I wore my shame well. I coated my bones with it. Long before I got my hands on a Sassy or Seventeen magazine that showed me how to score my looks, I was convinced of my own unworthiness.
It wasn’t much of a leap from there to hating my legs.
When I left the oppressive world of that religion in my 20s, shame was a keepsake I took with me. I bubble-wrapped it, taped it in a box and shelved it in deep storage. As if ignoring it could make it disappear.
I shed the dress code I grew up with, the long skirts and ballooning culottes (the kind that were never in fashion). It was the 90s; I embraced all kinds of fishnets and crop tops and low-rise jeans. I bared my midriff and – for a few glorious golden summers – I got my legs out.
I was young and firm and full of just enough rebellious energy that I was eager to see how far I could push a hemline. After years of believing my body was trouble just because it came attached to a vagina, I relished this newfound siren power. It felt like freedom.
A surprising number of people liked to look at me, and I found some sort of validation in their regard. Did I believe I was beautiful? No. Maybe. Sometimes, on the dance floor beneath the blue lights.
I found that I no longer believed beauty was something to cover up. Unbound from the repressed confines of religion, beauty became something to aspire to. I bought the magazines. I watched the movies. I mimicked the confidence. I pretended I believed I was worthy.
But I hadn’t rid myself of my shame, and eventually it fought its way free of that box. In the darkness it had evolved just as I had. Now, instead of feeling shamefaced that my body was too shapely and revealing, a tool of the devil that led hapless men straight to sin, I was ashamed that my body wasn’t shapely enough.
You know how it goes, I know you know. No matter who we are, we feel some measure of this same shame. We’re too short too tall too fat too thin too dark too light too muscled too soft too little too late. We duck our heads, bow our shoulders, cover our legs. We apologize for no reason at all.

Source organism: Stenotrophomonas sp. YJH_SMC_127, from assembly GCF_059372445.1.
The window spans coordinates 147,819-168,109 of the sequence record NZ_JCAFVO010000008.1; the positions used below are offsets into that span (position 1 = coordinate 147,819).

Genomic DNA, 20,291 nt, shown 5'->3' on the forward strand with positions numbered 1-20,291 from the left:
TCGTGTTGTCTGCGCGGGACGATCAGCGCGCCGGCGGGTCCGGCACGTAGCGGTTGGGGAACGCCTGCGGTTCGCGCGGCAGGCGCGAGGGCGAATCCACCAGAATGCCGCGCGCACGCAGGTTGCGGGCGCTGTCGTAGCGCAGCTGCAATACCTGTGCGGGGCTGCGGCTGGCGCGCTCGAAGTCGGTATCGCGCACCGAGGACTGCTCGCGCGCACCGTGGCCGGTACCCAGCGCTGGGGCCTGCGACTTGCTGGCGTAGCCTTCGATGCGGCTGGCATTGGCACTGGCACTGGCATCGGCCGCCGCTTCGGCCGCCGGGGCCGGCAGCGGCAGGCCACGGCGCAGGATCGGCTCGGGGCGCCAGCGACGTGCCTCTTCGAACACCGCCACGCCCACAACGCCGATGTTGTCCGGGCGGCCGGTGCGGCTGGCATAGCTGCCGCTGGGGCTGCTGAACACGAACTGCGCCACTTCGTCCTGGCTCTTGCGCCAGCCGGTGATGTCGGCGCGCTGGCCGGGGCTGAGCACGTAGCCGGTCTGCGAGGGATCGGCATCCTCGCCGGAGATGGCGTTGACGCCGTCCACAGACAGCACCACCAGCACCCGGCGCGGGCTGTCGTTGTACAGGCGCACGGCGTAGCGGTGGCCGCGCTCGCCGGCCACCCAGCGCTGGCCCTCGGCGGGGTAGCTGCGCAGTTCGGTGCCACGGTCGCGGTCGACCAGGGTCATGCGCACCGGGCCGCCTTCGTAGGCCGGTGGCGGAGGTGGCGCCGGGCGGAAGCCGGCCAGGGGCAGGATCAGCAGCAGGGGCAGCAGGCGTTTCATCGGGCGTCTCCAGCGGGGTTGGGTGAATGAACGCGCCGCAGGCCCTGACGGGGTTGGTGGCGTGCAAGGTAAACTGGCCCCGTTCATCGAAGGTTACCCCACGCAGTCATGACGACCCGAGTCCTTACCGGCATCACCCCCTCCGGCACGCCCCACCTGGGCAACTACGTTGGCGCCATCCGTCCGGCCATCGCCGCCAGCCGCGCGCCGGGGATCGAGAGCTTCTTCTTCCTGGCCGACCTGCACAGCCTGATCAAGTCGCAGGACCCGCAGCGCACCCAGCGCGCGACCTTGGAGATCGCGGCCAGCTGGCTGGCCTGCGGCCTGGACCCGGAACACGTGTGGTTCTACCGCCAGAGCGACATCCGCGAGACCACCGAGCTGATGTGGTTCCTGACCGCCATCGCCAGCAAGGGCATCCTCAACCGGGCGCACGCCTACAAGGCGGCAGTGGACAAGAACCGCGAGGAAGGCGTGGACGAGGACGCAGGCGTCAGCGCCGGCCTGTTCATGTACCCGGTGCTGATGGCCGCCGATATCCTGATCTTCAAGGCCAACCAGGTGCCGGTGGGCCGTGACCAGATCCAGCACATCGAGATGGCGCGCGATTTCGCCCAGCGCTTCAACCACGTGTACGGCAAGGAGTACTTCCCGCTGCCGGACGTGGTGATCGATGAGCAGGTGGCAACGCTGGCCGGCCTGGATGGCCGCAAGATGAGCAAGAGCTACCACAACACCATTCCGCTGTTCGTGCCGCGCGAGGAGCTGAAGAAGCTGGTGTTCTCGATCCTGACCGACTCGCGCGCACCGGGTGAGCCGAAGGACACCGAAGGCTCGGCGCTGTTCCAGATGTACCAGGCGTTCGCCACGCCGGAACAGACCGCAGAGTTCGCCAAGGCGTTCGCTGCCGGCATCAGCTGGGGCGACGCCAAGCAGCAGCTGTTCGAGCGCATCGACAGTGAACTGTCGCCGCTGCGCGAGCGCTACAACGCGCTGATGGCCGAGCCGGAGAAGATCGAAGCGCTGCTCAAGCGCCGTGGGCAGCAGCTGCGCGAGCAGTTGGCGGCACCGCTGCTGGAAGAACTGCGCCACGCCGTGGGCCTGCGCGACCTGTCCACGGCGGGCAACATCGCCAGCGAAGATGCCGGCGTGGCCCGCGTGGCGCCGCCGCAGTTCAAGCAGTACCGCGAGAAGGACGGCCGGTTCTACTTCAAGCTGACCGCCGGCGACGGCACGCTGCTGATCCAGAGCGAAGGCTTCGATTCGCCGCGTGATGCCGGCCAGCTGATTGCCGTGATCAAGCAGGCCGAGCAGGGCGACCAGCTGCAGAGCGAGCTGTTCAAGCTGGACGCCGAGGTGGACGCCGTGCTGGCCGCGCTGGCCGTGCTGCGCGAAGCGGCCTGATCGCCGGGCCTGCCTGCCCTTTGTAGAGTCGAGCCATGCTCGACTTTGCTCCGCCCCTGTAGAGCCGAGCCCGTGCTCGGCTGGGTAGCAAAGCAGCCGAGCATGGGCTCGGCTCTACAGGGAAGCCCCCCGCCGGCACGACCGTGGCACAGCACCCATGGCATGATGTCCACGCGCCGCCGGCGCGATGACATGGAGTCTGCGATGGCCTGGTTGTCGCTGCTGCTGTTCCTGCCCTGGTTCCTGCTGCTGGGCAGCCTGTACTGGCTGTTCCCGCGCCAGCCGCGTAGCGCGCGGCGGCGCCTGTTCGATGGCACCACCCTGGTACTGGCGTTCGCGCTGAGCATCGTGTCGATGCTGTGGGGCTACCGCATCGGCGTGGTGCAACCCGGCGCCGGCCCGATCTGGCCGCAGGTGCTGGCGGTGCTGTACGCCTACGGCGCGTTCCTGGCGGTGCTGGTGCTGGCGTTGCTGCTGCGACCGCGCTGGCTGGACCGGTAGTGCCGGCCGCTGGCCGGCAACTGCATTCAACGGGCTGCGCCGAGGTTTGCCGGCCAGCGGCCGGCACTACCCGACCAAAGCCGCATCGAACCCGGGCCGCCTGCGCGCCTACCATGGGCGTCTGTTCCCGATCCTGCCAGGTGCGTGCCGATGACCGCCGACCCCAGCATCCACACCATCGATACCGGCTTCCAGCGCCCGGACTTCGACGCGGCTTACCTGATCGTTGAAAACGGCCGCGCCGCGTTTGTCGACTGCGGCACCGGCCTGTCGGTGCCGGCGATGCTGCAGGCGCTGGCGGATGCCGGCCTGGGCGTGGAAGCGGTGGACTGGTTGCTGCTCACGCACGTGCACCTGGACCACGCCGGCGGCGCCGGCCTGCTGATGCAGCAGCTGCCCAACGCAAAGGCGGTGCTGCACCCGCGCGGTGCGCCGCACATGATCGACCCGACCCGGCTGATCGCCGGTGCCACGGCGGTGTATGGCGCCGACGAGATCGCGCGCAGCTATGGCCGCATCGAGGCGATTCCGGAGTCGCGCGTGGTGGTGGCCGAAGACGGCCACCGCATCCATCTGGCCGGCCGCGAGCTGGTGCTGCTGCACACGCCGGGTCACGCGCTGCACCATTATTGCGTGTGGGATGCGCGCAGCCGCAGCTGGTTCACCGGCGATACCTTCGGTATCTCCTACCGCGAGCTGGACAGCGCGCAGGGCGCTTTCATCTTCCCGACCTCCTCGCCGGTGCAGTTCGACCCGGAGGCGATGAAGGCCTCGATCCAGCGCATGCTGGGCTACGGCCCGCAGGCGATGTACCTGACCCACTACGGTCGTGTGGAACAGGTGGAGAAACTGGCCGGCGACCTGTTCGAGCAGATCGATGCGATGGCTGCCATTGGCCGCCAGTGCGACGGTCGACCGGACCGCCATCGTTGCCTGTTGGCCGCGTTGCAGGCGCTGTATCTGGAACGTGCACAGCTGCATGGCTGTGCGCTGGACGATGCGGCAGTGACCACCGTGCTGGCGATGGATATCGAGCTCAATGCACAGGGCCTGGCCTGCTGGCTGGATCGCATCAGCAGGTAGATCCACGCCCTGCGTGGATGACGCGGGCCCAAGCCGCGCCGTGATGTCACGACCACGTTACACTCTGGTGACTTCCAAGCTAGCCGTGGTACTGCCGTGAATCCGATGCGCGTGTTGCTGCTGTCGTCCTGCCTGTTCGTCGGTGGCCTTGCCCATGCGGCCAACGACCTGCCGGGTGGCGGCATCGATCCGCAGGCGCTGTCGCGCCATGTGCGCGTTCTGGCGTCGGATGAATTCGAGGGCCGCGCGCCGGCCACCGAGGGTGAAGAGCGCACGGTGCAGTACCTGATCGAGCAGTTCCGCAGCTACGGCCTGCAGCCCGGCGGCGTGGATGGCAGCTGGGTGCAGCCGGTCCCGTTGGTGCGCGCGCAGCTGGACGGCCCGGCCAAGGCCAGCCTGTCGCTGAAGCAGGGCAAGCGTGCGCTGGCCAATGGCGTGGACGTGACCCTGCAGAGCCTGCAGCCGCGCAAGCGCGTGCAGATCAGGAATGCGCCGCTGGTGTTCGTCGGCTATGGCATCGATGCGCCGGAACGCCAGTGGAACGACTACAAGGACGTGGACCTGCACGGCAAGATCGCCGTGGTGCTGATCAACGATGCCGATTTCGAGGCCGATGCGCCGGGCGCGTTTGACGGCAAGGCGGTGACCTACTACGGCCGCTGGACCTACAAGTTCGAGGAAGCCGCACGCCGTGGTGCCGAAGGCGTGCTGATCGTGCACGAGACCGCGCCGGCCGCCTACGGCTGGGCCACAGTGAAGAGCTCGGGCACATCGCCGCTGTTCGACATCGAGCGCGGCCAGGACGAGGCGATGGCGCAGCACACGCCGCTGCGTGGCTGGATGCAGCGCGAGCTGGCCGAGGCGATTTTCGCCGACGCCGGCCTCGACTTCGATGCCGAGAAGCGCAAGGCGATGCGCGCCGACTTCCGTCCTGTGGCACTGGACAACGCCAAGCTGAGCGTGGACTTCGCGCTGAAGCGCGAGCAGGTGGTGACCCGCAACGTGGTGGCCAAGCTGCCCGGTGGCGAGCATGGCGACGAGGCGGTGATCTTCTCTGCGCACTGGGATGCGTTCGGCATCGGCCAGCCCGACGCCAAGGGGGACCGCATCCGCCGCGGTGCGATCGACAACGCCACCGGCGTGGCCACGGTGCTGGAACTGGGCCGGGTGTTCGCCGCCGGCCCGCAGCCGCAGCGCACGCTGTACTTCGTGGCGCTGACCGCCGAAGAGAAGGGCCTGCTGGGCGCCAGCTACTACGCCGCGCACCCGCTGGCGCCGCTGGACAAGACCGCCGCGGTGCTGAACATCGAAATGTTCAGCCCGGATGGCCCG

I only had a few years of wild body abandon before I came to believe that other bodies — other legs, in particular — were worthy of being seen. But mine were not. Mine were offensive.
So I hid them away in silence. And they’ve stayed hidden for 23 years.
It’s not like we don’t talk about our culture’s obsession with body image. We recognize it now, we call it out, we start body positivity movements and big brands like Nike tell us they are For Every Body.
But most of the time, we’re fixing our focus on youth. It’s such an American thing to do. And it’s not wrong – young girls and teenage women are inundated on all sides with messaging about what pretty “should” look like. They’re slapping on filters and researching butt lifts and hating themselves because they don’t look like a Kardashian (neither do the Kardashians).
At least half of the 13-year-old girls in the United States are unhappy with their bodies. By the time they all turn 18, that statistic jumps from 53% to 78%.*
I worry for my own 12-year-old daughter. But then I look at myself, unwilling to wear a pair of shorts even in the safety of my own home.
My words say, “You’re perfect the way you are.”
My actions say, “Real women hate their legs.”
Maybe legs aren’t your thing. Maybe it’s your arms. Or your butt. Your back. Your nose. We all have a favorite body part to hate.
Eating disorders are not just for teenagers: Women over 50 commonly report eating issues, and 62% of them say their shape or their weight “negatively impacts their lives.”** As menopause wreaks havoc with our hormones and the person in the mirror no longer looks like the person in our heads, all those decades of body image indoctrination come barreling down. The weight is suffocating. We can’t think around it.